Ds Awareness Day#17: Everyone has a story…..
Today I am going to veer off course a tad from the awareness posts you’ve been reading. So far I’ve been posting snippets about Down syndrome in general, and sharing tidbits about Peter. Today I simply want to share that everyone has a story….and, no two stories are the same.
The story of one family touched by Down syndrome will be very different from the story of another. As hard as it may be sometimes, we must not compare or judge. In many cases the journey the families are on is an unexpected journey, but one filled with moments never before dreamed of. The following poem is often shared in the special needs communities, and one that captures simply and beautifully the experience that many have when they find their life detoured from what they planned and onto a whole new path.
WELCOME TO HOLLAND
Emily Perl Kingsley.
I am often asked to describe the experience of raising a child with a disability – to try to help people who have not shared that unique experience to understand it, to imagine how it would feel. It’s like this……
When you’re going to have a baby, it’s like planning a fabulous vacation trip – to Italy. You buy a bunch of guide books and make your wonderful plans. The Coliseum. The Michelangelo David. The gondolas in Venice. You may learn some handy phrases in Italian. It’s all very exciting.
After months of eager anticipation, the day finally arrives. You pack your bags and off you go. Several hours later, the plane lands. The stewardess comes in and says, “Welcome to Holland.”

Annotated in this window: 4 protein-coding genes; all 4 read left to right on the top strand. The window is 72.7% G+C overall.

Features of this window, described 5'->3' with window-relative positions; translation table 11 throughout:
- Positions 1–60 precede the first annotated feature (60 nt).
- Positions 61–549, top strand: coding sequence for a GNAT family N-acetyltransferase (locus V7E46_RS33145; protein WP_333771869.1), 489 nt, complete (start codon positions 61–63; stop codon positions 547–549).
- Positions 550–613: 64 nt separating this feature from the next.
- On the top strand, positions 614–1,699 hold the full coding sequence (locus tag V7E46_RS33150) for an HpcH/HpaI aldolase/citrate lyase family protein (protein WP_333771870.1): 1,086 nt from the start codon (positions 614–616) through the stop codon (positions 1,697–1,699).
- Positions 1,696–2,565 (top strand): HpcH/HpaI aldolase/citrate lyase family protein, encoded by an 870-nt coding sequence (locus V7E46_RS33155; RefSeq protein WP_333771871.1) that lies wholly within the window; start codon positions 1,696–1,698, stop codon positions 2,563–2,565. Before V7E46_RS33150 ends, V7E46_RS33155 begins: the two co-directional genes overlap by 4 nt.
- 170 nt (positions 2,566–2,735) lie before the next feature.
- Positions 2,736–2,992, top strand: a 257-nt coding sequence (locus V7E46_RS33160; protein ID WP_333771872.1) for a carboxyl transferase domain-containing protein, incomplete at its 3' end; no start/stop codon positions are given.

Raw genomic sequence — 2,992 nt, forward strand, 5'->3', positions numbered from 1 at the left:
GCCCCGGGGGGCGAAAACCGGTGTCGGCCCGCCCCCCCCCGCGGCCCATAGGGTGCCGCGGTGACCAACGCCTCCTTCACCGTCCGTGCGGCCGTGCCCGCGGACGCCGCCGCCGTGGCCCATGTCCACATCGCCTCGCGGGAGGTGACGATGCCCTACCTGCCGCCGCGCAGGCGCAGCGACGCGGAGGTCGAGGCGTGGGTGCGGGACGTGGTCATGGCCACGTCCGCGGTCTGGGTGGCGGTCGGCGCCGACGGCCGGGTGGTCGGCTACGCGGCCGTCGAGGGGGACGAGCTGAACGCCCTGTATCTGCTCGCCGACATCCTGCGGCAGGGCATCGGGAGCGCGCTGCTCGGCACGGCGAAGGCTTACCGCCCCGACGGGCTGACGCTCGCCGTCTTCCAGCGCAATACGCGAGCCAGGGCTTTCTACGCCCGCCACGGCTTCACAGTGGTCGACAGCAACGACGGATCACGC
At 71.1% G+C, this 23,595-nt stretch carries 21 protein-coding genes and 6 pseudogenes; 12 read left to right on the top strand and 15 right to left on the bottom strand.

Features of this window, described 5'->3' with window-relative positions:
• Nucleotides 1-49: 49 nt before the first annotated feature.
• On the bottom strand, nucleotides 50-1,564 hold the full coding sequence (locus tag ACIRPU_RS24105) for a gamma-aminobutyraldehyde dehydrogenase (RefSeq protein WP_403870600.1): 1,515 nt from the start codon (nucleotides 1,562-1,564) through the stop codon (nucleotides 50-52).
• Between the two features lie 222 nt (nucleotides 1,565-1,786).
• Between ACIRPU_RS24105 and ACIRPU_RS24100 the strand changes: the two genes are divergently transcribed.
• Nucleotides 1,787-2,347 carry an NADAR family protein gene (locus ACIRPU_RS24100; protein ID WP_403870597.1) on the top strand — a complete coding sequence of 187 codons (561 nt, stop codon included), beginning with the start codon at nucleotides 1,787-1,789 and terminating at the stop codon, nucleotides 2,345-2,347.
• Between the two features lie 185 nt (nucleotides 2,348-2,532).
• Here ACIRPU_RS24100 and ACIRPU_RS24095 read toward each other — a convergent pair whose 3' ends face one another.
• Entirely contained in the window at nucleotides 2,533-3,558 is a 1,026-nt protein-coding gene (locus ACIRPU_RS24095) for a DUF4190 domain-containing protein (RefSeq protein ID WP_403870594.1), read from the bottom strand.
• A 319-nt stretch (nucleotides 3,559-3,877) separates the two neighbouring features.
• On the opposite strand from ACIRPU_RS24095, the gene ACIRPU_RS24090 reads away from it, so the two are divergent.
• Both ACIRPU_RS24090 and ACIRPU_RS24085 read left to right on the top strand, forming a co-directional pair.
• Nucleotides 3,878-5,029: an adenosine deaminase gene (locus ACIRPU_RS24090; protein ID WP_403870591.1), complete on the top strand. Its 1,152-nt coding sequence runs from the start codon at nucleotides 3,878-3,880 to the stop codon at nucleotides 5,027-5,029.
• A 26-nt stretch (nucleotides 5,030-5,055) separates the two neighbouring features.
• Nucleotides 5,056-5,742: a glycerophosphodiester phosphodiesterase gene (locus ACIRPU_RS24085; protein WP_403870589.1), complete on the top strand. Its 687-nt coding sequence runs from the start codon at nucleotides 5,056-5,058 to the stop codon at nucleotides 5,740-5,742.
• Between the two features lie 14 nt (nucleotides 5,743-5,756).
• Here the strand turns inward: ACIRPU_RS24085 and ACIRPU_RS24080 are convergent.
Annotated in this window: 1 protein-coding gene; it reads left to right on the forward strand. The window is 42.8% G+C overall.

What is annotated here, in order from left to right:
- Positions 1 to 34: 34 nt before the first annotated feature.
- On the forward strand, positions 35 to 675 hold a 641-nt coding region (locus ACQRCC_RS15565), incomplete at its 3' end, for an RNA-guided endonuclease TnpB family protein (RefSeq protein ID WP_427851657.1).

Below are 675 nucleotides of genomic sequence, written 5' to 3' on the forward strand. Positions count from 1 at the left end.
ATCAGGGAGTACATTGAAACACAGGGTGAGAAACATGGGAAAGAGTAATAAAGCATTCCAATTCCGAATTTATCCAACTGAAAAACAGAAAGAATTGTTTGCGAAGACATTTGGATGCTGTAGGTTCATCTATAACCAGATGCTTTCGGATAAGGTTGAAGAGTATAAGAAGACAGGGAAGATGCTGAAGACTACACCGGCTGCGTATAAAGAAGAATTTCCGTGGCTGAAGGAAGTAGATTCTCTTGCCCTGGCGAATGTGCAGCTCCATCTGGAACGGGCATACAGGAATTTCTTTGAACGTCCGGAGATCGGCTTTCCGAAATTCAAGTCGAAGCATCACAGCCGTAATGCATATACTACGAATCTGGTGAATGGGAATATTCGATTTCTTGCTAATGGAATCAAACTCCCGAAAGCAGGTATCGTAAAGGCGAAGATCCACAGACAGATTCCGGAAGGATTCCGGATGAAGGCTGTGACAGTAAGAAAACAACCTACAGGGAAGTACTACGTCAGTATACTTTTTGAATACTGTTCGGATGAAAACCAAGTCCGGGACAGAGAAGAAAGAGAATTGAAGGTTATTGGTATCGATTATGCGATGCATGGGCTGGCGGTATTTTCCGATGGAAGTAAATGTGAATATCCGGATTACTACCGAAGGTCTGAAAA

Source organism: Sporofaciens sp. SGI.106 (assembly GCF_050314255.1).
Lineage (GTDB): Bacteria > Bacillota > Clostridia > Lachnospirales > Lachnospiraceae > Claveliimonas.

“Holland?!?” you say. “What do you mean Holland?? I signed up for Italy! I’m supposed to be in Italy. All my life I’ve dreamed of going to Italy.”
But there’s been a change in the flight plan. They’ve landed in Holland and there you must stay.
The important thing is that they haven’t taken you to a horrible, disgusting, filthy place, full of pestilence, famine and disease. It’s just a different place.
So you must go out and buy new guide books. And you must learn a whole new language. And you will meet a whole new group of people you would never have met.
It’s just a different place. It’s slower-paced than Italy, less flashy than Italy. But after you’ve been there for a while and you catch your breath, you look around…. and you begin to notice that Holland has windmills….and Holland has tulips. Holland even has Rembrandts.
But everyone you know is busy coming and going from Italy… and they’re all bragging about what a wonderful time they had there. And for the rest of your life, you will say “Yes, that’s where I was supposed to go. That’s what I had planned.”
And the pain of that will never, ever, ever, ever go away… because the loss of that dream is a very very significant loss.
But… if you spend your life mourning the fact that you didn’t get to Italy, you may never be free to enjoy the very special, the very lovely things … about Holland.
We are all on our own personal path through life. Some may look alike, and some may differ significantly. We need to be sure to not judge or minimize the journey of others. Nor must we compare or doubt our own journey. But, we can share. There is beauty in the story telling of journeys, the sharing of stories, the learning together from each other.
So, next time you meet someone with Down syndrome, I invite you to hear their story. And to help you get started I invite you to check out the DownSyndrome.Love channel on YouTube. John and I were interviewed last year, and the interview was recently posted. There are also other families sharing their stories, and I think you’ll see how different our kids can be, but how alike is our description of the joy they have brought to our lives.